|Series||Contributions in librarianship and information science,, no. 41|
|LC Classifications||Z668 .W75 1982|
|The Physical Object|
|Pagination||225 p. ;|
|Number of Pages||225|
|LC Control Number||82006119|
Stereotypes do not quite achieve their status as pictures until you understand their content. The content of stereotypes provides the description necessary for stereotype “pictures” to be created. Moreover, the content of stereotypes is a strong Author: Anastacia Kurylo. Publisher: Lexington Books. ISBN: Category: Social. Racial discord seems high at the moment I write this in Most citizens would now laugh at the notion that America has reached post-racial status. Such an observation seems in line with the findings of Steele’s research. “Stereotype threat” is the anxiety that a stereotype of bad outcomes for a group will apply in one’s own specific Cited by: This book contains a collection of classic and contemporary readings that have contributed to our understanding of stereotypes and prejudice from a social-psychological perspective. The selected readings all make an important theoretical contribution, but have also been chosen with an eye on their accessibility and appeal to students/5(3). Status, stigma and stereotype: How drug takers and drug suppliers avoid negative labelling by virtue of their ‘conventional’ and ‘law-abiding’ lives Rebecca Askew and Mike Salinas Criminology & Criminal Justice 3,
This book contains a collection of classic and contemporary readings that have contributed to our understanding of stereotypes and prejudice from a social-psychological perspective. The selected readings all make an important theoretical contribution, but have also been chosen with an eye on their accessibility and appeal to students. The volume also includes an overall review of the current 5/5(1). Stereotypes are considered as old as humanity and they have become natural and common phenomena in cultures around the world. A stereotype is based on some kind of prejudice or generalization and it can refer to people's race or color, gender, social class or appearance. The word stereotype derives from Greek and it literally means "solid. Examining Stereotypes in Books As you read independently, complete the handouts on page 3 and 4. Use specific examples from your book to show how it reinforces or breaks down stereotypes. The questions and issues on the next page may help guide your thinking, or you might have your own ideas to contribute. Gender Stereotypes. The terms stereotype, prejudice, discrimination, and racism are often used interchangeably in everyday conversation. Let us explore the differences between these concepts. Stereotypes are oversimplified generalizations about groups of people. Stereotypes can be based on race, ethnicity, age, gender, sexual orientation—almost any characteristic.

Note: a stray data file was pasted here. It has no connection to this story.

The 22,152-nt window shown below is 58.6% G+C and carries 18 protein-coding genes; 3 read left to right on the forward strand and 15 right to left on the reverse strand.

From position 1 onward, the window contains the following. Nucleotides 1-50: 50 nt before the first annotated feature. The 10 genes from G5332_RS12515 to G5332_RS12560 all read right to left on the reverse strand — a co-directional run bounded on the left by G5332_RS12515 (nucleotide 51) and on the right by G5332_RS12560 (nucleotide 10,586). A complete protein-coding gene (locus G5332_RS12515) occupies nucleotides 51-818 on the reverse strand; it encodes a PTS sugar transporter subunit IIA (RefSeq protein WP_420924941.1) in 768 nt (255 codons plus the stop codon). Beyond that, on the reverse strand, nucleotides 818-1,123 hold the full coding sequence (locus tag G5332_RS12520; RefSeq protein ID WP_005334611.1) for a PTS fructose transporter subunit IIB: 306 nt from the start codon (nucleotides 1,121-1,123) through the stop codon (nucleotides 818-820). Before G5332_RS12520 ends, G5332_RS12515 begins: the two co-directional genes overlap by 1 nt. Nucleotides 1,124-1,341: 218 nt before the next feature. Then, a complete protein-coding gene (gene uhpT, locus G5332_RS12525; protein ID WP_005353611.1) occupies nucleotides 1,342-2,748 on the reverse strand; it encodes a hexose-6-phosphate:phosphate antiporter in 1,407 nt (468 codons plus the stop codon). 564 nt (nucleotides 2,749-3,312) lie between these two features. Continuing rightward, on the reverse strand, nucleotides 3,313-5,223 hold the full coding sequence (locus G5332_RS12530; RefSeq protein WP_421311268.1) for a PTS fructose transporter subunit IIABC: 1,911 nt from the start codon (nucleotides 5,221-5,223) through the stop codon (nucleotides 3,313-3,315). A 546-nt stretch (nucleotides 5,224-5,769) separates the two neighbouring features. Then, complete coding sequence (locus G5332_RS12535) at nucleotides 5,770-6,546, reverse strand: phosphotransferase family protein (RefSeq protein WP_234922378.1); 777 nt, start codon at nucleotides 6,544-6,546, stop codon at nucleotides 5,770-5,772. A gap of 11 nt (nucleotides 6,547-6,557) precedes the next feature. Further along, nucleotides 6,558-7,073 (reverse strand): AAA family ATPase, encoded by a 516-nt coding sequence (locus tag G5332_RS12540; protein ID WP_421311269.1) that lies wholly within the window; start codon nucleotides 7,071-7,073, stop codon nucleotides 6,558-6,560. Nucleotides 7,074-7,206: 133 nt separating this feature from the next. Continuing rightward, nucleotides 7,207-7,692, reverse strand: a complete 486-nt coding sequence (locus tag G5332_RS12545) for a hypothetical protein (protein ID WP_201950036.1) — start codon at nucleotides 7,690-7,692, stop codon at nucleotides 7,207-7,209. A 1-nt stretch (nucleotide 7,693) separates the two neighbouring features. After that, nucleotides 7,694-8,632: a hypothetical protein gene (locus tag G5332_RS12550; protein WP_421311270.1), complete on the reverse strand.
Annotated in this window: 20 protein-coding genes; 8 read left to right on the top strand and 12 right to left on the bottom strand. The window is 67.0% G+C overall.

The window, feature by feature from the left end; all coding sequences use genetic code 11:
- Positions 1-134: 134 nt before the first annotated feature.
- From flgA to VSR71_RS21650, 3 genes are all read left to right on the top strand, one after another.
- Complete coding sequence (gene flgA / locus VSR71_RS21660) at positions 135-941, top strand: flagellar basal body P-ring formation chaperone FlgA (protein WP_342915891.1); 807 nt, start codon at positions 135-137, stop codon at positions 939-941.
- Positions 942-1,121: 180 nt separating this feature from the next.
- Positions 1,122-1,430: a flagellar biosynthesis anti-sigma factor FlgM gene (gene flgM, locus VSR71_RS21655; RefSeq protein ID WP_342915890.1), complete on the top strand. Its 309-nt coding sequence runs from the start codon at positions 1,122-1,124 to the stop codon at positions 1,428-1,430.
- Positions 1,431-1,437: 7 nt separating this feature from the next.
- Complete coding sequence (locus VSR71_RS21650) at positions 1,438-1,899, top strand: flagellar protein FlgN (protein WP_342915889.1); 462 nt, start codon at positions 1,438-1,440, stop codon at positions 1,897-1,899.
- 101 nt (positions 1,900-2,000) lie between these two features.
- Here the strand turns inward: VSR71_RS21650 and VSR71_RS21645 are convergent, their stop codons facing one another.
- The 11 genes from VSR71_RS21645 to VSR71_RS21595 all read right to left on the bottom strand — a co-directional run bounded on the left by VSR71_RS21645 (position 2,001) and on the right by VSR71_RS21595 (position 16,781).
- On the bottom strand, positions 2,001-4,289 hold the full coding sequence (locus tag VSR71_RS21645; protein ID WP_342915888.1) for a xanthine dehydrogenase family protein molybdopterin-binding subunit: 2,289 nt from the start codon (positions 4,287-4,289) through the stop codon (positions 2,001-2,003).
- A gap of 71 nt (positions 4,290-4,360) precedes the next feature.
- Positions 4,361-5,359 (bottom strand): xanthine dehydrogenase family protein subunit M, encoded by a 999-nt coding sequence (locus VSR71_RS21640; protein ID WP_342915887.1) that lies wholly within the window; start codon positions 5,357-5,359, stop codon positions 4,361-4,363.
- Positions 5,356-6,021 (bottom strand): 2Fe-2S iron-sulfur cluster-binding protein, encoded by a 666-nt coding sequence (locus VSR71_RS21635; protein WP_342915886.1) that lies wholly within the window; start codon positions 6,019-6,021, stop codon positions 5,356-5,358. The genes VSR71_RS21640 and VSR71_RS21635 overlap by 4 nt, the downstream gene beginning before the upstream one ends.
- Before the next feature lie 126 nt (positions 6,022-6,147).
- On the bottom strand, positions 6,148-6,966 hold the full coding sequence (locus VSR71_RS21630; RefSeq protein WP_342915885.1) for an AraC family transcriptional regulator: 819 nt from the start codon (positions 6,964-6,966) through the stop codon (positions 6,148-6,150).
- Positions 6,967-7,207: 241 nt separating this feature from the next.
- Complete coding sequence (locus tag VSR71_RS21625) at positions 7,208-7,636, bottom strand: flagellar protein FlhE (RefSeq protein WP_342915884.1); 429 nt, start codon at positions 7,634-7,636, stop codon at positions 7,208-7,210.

Socioeconomic Status and Stereotypes Socioeconomic status is the calculation of the financial and sociological standing of a family or an individual. This quantifiable measure is determined by the characteristics of education level, employment, and income (Northwestern University, ). Research by Jost and co-author Aaron Kay is the first to demonstrate a cause and effect relationship between exposure to certain stereotypes and subsequent agreement with statements that support the status quo. Women who accept the stereotype that they are nurturing and kind (whereas men are powerful and agentic) are also more likely to justify. First, you have stereotypes, and that will be the black drug dealer, the east Asian kung fu master, the Middle Eastern terrorist in 'True Lies.' Then you have stuff that takes place on culturally specific terrain, that engages with it, but actually subverts assumptions. 'Smashes' stereotypes. That's where I've come into the game. Riz Ahmed. The purpose of this book is to help librarians overcome the problem of stereotypes by explaining how such stereotypes are created and perpetuated, and how they can be defused. Author Pauline Wilson begins with an overview of stereotyping in general, and a discussion of how librarians are stereotyped.